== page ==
Saturday, October 4, 2008

Palin, McCain and the Weeks Ahead

By Karl Rove NEWSWEEKPublished Oct 4, 2008 From the magazine issue dated Oct 13, 2008

Palin's ties to 'everyday Americans' aren't an argument for her candidacy. But let's treat her ability to inspire the public for what it is: an asset, not a liability.

With respect, Jon misses the principal arguments for Sarah Palin. She is the governor of a state with an $11 billion operating budget, a $1.7 billion capital budget and nearly 29,000 employees; she's got more executive experience than any candidate for president or vice president this year. In Alaska she took on the state political establishment, the incumbent Republican governor and the oil companies. She's a rising star who accentuates John McCain's maverick strengths and a "hockey mom" who has developed a powerful tie to ordinary voters.

That link isn't itself an argument for Palin. But being able to connect with, and inspire, the public is an asset —not a liability. As for Jon's argument against "everyday Americans" as political leaders, many great presidents have been more average than elitist. Ronald Reagan, from Eureka College, was a far better leader than Woodrow Wilson, a former president of Princeton. Wilson would have given you 100 Supreme Court opinions he disagreed with, whether you wanted to listen or not.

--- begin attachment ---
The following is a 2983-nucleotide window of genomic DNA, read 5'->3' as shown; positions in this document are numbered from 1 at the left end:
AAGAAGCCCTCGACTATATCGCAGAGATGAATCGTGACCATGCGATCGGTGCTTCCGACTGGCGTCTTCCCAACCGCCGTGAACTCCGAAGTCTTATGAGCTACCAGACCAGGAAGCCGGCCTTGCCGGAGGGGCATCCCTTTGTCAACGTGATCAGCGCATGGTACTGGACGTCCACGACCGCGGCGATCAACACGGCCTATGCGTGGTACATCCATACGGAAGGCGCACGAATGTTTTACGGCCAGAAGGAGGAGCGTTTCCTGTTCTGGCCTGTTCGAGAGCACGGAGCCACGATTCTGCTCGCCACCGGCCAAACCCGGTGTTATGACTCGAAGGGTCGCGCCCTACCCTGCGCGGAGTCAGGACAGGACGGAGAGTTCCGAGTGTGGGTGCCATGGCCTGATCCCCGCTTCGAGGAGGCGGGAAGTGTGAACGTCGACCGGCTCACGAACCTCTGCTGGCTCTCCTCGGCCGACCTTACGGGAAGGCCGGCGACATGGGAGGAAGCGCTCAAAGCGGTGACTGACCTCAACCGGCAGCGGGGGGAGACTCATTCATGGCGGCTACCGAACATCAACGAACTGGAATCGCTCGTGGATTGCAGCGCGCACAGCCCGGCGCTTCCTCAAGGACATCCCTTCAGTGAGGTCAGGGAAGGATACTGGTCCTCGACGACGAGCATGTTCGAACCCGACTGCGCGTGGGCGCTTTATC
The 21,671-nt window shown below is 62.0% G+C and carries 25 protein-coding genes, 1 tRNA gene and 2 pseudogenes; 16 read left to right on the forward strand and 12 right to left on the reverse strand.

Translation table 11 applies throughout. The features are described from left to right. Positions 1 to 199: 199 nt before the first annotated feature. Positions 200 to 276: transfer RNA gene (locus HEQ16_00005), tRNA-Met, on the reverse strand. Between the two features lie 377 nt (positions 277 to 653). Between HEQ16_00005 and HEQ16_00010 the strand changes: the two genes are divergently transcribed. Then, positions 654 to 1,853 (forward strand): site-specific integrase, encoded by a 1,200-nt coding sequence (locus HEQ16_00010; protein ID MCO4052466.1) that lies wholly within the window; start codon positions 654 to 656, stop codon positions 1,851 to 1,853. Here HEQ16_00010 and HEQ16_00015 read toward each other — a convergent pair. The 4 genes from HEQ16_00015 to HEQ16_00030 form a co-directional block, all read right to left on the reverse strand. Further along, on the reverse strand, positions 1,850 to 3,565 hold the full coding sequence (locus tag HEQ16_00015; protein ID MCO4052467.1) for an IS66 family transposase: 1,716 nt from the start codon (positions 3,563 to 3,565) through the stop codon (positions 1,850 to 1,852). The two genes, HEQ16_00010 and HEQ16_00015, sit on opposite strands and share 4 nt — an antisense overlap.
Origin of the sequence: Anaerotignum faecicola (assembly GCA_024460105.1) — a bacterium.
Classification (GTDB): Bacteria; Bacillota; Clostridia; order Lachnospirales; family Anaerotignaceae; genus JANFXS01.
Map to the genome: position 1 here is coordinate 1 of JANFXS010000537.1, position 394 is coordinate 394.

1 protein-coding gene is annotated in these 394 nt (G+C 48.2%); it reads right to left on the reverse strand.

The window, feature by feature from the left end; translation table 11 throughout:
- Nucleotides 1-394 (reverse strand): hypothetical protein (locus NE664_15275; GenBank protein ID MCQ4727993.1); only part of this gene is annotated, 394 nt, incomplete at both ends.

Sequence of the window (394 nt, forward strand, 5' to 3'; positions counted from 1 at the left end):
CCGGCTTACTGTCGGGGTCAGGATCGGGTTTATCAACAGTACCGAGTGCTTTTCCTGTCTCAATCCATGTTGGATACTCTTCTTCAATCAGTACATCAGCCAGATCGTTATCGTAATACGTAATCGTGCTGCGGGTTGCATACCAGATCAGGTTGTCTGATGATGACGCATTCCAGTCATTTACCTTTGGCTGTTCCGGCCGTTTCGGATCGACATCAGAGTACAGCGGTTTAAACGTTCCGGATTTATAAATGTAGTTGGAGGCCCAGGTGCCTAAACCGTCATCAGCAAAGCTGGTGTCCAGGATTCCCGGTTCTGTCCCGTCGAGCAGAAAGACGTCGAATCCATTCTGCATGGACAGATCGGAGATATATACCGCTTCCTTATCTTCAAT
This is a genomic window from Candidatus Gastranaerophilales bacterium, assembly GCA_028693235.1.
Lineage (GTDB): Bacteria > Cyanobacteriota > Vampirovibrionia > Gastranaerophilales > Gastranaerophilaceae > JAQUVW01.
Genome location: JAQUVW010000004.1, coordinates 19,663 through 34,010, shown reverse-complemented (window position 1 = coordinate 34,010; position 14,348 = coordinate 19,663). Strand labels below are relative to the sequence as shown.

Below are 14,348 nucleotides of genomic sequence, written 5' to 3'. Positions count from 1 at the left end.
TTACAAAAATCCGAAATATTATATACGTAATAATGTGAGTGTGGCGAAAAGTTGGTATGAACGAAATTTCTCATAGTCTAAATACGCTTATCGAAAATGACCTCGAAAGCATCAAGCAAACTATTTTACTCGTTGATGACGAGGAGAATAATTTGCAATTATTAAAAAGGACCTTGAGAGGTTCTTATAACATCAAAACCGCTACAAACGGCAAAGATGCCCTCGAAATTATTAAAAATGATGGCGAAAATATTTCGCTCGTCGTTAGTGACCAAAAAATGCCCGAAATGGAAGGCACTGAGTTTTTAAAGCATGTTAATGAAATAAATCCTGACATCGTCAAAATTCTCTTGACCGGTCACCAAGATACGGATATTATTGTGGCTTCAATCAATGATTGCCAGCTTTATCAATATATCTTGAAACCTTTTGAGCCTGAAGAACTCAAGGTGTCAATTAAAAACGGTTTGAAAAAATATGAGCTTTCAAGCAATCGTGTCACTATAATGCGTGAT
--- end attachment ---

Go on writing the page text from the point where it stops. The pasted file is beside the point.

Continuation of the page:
Barack Obama has also introduced Joe Biden as a Joe Six-Pack, saying, "His family didn't have much money … sometimes moving in with the in-laws or working weekends to make ends meet." Biden himself rarely misses a chance to say, "I was an Irish Catholic kid from Scranton with a father who, like many of yours in tough economic times, fell on hard times." Both veep candidates are trying to portray themselves as ordinary folks.

On experience, I'm all for it. But judgment is at least as important. Biden has 35 years in the Senate, yet his record on national-security issues during that span has been atrocious. He might be able to name Germany's chancellor, but he was wrong in his fierce opposition to Ronald Reagan in the 1980s and to the surge in 2007. Even Democrats don't see Biden as president. He got 0.9 percent of the vote in the Iowa caucuses. Forced out of the 1988 White House race for plagiarizing, he is that blend of longevity and long-windedness that Washington accepts as statesmanship.

McCain and Palin face an uphill struggle. Economic woes, war and the natural desire of Americans to give the other side a chance (after eight years with one party in the White House) should mean a big edge for Obama and Biden. But the race is tight, no candidate can get above 50 percent for more than a day or two, and it is likely to stay close right to the end.

The reason is, people have persistent doubts about whether Obama is qualified. NEWSWEEK's poll last month found that 47 percent felt Obama "has enough experience in politics and government to be a good president" but 46 percent said he didn't. In the recent ABC/Washington Post poll, 45 percent said Obama doesn't have "the needed experience," the same as last March. Even the late-September CBS News/New York Times poll found that while 46 percent feel "Obama has prepared himself well enough for the job of president," 45 percent do not. For good reason: Barack Obama has less than half a term in the Senate, where he's proposed little, accomplished less and spent virtually every day campaigning—as if being on the trail is a principal qualification for president.

No comments: